South Africa: Barrier seizes land

South Africa has backed the Palestinians'case at the world court against Israel's controversial separation barrier, arguing it is a de facto attempt to annex territory in the West Bank.

    South Africa says the barrier will 'enforce occupation'

    Deputy Foreign Minister Aziz Pahad told the International Court of Justice that the West Bank barrier was "not a security wall. It is a wall to enforce the occupation."

    The barrier "eliminates the prospect of a two-state solution" to the Middle East conflict which is the aim of the internationally-backed road map peace plan, Pahad added.

    The court has been asked by the UN General Assembly to rule on the legality of the barrier, although any verdict is advisory and non-binding.
    The South Africans' chief counsel, RW Madlanga, told the court Israel was in clear violation of international law as laid down by the 4th Geneva Convention by building parts of the barrier across the Green Line, the 1949 armistice line separating the Jewish state from the Palestinian territories.

    "The de facto consequences of construction of the separation wall which deviates from the Green Line ... is that that area will be annexed and incorporated in the state of Israel," he said. 

    "Attempts to create facts on the ground will be difficult to change. In international law, annexation of this kind is tantamount to conquest," Madlanga added.

    Apartheid-era style boycott

    "Attempts to create facts on the ground will be difficult to change. In international law, annexation of this kind is tantamount to conquest"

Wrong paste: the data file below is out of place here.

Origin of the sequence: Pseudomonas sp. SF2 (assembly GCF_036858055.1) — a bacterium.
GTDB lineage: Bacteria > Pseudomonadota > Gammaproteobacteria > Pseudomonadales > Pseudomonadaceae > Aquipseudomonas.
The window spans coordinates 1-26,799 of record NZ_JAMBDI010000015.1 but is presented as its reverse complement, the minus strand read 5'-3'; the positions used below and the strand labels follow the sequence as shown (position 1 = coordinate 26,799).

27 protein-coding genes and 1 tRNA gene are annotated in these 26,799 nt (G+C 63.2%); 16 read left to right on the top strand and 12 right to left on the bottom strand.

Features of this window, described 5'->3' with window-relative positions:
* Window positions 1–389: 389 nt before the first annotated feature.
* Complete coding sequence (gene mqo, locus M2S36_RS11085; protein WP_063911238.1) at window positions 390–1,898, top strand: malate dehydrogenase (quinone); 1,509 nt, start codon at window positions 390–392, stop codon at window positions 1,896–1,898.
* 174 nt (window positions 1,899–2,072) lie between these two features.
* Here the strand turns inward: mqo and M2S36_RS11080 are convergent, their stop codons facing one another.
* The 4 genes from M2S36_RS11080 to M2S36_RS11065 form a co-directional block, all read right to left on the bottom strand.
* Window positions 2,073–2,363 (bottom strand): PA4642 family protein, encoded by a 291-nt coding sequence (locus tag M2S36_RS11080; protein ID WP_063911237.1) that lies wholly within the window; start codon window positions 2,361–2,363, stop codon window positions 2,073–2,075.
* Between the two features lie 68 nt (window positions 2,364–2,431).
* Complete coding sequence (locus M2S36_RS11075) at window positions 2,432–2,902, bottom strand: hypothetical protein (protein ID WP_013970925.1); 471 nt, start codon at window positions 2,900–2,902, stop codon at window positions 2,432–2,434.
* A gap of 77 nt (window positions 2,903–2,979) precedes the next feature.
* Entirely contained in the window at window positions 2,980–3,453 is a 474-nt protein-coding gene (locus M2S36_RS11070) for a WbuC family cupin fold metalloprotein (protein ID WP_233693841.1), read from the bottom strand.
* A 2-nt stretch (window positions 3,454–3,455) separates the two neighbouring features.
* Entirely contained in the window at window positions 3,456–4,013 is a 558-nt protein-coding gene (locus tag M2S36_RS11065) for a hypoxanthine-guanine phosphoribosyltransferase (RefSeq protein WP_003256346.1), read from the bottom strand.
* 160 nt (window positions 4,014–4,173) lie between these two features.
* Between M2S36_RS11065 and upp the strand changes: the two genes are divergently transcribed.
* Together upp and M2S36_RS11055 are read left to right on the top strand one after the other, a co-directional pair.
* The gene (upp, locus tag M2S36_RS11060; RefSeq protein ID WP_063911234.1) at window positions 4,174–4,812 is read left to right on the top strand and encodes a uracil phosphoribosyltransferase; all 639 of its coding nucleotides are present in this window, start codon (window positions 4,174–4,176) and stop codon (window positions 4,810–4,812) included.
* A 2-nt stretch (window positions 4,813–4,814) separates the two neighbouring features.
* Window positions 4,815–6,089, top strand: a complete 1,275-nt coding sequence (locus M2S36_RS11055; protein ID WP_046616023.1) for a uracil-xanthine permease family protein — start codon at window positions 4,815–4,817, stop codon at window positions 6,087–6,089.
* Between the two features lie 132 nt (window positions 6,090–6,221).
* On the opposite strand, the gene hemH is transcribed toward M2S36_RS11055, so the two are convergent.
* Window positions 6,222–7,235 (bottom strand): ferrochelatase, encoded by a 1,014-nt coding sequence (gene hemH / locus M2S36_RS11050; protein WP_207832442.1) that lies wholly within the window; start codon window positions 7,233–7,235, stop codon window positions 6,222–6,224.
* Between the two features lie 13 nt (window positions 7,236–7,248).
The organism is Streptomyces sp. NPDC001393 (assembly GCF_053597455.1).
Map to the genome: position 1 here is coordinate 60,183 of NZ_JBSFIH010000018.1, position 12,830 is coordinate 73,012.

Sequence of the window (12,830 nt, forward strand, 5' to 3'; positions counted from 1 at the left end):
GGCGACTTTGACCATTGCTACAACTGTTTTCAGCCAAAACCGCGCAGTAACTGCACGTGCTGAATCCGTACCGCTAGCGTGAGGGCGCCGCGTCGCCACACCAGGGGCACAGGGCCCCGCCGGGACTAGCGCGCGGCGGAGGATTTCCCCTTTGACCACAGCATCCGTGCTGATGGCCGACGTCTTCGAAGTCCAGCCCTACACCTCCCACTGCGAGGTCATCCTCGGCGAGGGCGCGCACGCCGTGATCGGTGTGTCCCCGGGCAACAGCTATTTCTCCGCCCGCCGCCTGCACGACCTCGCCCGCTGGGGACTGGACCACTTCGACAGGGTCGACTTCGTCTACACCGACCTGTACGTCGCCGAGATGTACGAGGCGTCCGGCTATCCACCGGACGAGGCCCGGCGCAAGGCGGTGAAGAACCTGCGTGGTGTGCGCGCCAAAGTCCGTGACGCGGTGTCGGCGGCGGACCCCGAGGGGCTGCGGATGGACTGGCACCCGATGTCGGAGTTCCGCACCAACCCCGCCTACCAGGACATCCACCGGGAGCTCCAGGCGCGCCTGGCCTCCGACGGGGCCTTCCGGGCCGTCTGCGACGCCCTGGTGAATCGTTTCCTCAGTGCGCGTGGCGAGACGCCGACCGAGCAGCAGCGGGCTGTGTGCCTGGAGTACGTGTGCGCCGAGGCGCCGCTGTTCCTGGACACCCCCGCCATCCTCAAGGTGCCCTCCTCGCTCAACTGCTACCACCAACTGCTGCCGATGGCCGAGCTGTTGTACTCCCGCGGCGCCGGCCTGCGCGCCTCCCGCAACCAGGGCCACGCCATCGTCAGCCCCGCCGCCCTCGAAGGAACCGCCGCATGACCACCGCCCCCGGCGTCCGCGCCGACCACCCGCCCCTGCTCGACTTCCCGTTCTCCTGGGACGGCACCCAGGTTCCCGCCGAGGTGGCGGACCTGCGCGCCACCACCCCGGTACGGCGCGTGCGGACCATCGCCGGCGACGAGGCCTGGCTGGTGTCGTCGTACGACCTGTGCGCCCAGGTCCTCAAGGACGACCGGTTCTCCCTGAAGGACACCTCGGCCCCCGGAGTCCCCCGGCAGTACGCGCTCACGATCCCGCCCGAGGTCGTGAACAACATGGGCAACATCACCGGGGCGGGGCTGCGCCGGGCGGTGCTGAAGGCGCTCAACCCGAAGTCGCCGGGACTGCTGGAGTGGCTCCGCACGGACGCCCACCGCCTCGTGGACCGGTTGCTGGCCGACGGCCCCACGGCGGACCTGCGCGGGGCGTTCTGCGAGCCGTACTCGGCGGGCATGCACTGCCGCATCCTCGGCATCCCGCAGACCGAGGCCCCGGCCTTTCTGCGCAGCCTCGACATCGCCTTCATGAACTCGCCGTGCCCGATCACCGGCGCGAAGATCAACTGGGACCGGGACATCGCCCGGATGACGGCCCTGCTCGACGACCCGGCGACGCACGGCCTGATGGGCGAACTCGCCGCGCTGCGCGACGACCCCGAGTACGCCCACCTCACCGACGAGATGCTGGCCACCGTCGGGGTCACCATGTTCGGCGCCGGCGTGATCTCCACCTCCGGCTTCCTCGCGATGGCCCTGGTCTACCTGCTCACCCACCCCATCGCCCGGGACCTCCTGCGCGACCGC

RW Madlanga,
    Chief Counsel, South Africa

    The Palestinians have frequently referred to the barrier as an "apartheid wall", drawing a deliberate parallel with the regime in South Africa which was abolished a decade ago.

    Israel's Justice Minister Tommy Lapid has also warned the country could face an apartheid-era style boycott over the barrier by the international community which imposed widespread sanctions against the former regime in Pretoria.
    The Israeli government has boycotted the hearings at The Hague, arguing the case is beyond the court's competence.

    South Africa is the first of a series of countries sympathetic to the Palestinian cause who are due to make presentations at the court before hearings end on Wednesday.

    Apart from Israel, the United States and EU countries have also decided to boycott this week's proceedings. 



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